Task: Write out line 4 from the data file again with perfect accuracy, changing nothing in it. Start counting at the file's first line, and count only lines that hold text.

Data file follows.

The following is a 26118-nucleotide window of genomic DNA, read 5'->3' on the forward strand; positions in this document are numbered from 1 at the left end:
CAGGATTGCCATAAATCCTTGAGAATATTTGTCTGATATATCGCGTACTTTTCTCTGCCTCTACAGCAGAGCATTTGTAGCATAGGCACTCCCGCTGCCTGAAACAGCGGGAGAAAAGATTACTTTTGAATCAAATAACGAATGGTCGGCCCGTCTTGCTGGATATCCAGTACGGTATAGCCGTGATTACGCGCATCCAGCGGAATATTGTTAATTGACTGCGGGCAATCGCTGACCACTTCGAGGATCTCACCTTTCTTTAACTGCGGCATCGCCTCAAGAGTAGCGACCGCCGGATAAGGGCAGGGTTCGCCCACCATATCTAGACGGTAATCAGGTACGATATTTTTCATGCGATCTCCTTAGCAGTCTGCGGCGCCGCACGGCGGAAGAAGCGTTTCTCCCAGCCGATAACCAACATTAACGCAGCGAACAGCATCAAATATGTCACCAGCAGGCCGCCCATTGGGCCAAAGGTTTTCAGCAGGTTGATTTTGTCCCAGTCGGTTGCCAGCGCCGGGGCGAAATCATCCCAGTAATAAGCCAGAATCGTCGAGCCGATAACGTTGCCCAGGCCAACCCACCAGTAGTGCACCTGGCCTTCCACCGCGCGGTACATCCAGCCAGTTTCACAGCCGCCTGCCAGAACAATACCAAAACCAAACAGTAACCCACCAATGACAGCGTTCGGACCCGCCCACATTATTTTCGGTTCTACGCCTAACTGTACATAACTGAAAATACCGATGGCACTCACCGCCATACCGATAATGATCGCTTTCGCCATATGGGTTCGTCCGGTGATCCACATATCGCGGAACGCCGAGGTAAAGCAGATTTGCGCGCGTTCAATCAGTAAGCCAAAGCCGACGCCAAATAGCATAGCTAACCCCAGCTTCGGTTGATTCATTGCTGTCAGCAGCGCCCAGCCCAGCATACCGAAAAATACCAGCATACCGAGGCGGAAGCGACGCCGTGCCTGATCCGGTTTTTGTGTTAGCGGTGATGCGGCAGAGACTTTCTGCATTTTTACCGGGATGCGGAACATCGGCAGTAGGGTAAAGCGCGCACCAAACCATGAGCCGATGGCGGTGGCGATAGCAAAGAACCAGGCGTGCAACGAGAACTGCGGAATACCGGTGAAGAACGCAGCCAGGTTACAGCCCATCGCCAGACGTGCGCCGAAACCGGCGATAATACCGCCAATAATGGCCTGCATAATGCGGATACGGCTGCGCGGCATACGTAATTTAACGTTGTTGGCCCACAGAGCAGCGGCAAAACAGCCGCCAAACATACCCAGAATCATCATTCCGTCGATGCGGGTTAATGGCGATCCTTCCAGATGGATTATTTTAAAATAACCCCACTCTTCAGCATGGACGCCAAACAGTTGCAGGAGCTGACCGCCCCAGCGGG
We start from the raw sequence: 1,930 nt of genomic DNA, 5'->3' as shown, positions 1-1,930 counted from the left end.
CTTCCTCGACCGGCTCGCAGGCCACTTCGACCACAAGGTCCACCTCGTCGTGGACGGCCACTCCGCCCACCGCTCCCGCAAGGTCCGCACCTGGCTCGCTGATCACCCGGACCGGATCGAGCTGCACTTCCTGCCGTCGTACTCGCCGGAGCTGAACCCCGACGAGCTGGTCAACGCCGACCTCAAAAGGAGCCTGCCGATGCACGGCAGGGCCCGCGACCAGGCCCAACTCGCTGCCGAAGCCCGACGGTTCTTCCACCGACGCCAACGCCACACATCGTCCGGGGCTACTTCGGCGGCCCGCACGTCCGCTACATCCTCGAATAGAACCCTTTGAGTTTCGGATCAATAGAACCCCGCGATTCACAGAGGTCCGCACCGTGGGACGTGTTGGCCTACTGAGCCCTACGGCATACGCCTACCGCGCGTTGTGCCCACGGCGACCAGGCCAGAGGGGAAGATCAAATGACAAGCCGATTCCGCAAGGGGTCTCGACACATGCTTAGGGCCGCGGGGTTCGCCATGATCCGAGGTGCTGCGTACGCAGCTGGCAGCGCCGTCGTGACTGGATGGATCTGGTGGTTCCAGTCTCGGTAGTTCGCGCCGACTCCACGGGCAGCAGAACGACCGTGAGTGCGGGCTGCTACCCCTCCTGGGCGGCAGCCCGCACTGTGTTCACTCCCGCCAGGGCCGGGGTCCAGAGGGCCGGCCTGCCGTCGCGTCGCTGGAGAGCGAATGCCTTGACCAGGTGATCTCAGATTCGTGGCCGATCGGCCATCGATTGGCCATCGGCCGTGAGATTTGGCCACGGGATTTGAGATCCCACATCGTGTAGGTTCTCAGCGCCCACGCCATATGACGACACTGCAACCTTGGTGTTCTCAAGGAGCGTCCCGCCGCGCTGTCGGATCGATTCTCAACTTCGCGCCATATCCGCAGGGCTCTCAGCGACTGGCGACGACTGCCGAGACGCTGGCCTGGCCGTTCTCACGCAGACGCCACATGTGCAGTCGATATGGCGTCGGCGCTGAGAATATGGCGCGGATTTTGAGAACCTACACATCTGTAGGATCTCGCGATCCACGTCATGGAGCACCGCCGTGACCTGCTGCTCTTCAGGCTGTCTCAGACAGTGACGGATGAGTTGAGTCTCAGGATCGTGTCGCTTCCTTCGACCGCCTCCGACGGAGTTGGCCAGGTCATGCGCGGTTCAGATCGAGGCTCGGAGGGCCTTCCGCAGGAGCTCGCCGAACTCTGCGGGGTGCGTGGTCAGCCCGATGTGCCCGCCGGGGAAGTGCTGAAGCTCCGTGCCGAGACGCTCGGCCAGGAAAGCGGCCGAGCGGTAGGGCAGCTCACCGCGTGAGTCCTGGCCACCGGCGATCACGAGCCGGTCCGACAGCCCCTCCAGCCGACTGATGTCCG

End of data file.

CTTCCTCGACCGGCTCGCAGGCCACTTCGACCACAAGGTCCACCTCGTCGTGGACGGCCACTCCGCCCACCGCTCCCGCAAGGTCCGCACCTGGCTCGCTGATCACCCGGACCGGATCGAGCTGCACTTCCTGCCGTCGTACTCGCCGGAGCTGAACCCCGACGAGCTGGTCAACGCCGACCTCAAAAGGAGCCTGCCGATGCACGGCAGGGCCCGCGACCAGGCCCAACTCGCTGCCGAAGCCCGACGGTTCTTCCACCGACGCCAACGCCACACATCGTCCGGGGCTACTTCGGCGGCCCGCACGTCCGCTACATCCTCGAATAGAACCCTTTGAGTTTCGGATCAATAGAACCCCGCGATTCACAGAGGTCCGCACCGTGGGACGTGTTGGCCTACTGAGCCCTACGGCATACGCCTACCGCGCGTTGTGCCCACGGCGACCAGGCCAGAGGGGAAGATCAAATGACAAGCCGATTCCGCAAGGGGTCTCGACACATGCTTAGGGCCGCGGGGTTCGCCATGATCCGAGGTGCTGCGTACGCAGCTGGCAGCGCCGTCGTGACTGGATGGATCTGGTGGTTCCAGTCTCGGTAGTTCGCGCCGACTCCACGGGCAGCAGAACGACCGTGAGTGCGGGCTGCTACCCCTCCTGGGCGGCAGCCCGCACTGTGTTCACTCCCGCCAGGGCCGGGGTCCAGAGGGCCGGCCTGCCGTCGCGTCGCTGGAGAGCGAATGCCTTGACCAGGTGATCTCAGATTCGTGGCCGATCGGCCATCGATTGGCCATCGGCCGTGAGATTTGGCCACGGGATTTGAGATCCCACATCGTGTAGGTTCTCAGCGCCCACGCCATATGACGACACTGCAACCTTGGTGTTCTCAAGGAGCGTCCCGCCGCGCTGTCGGATCGATTCTCAACTTCGCGCCATATCCGCAGGGCTCTCAGCGACTGGCGACGACTGCCGAGACGCTGGCCTGGCCGTTCTCACGCAGACGCCACATGTGCAGTCGATATGGCGTCGGCGCTGAGAATATGGCGCGGATTTTGAGAACCTACACATCTGTAGGATCTCGCGATCCACGTCATGGAGCACCGCCGTGACCTGCTGCTCTTCAGGCTGTCTCAGACAGTGACGGATGAGTTGAGTCTCAGGATCGTGTCGCTTCCTTCGACCGCCTCCGACGGAGTTGGCCAGGTCATGCGCGGTTCAGATCGAGGCTCGGAGGGCCTTCCGCAGGAGCTCGCCGAACTCTGCGGGGTGCGTGGTCAGCCCGATGTGCCCGCCGGGGAAGTGCTGAAGCTCCGTGCCGAGACGCTCGGCCAGGAAAGCGGCCGAGCGGTAGGGCAGCTCACCGCGTGAGTCCTGGCCACCGGCGATCACGAGCCGGTCCGACAGCCCCTCCAGCCGACTGATGTCCG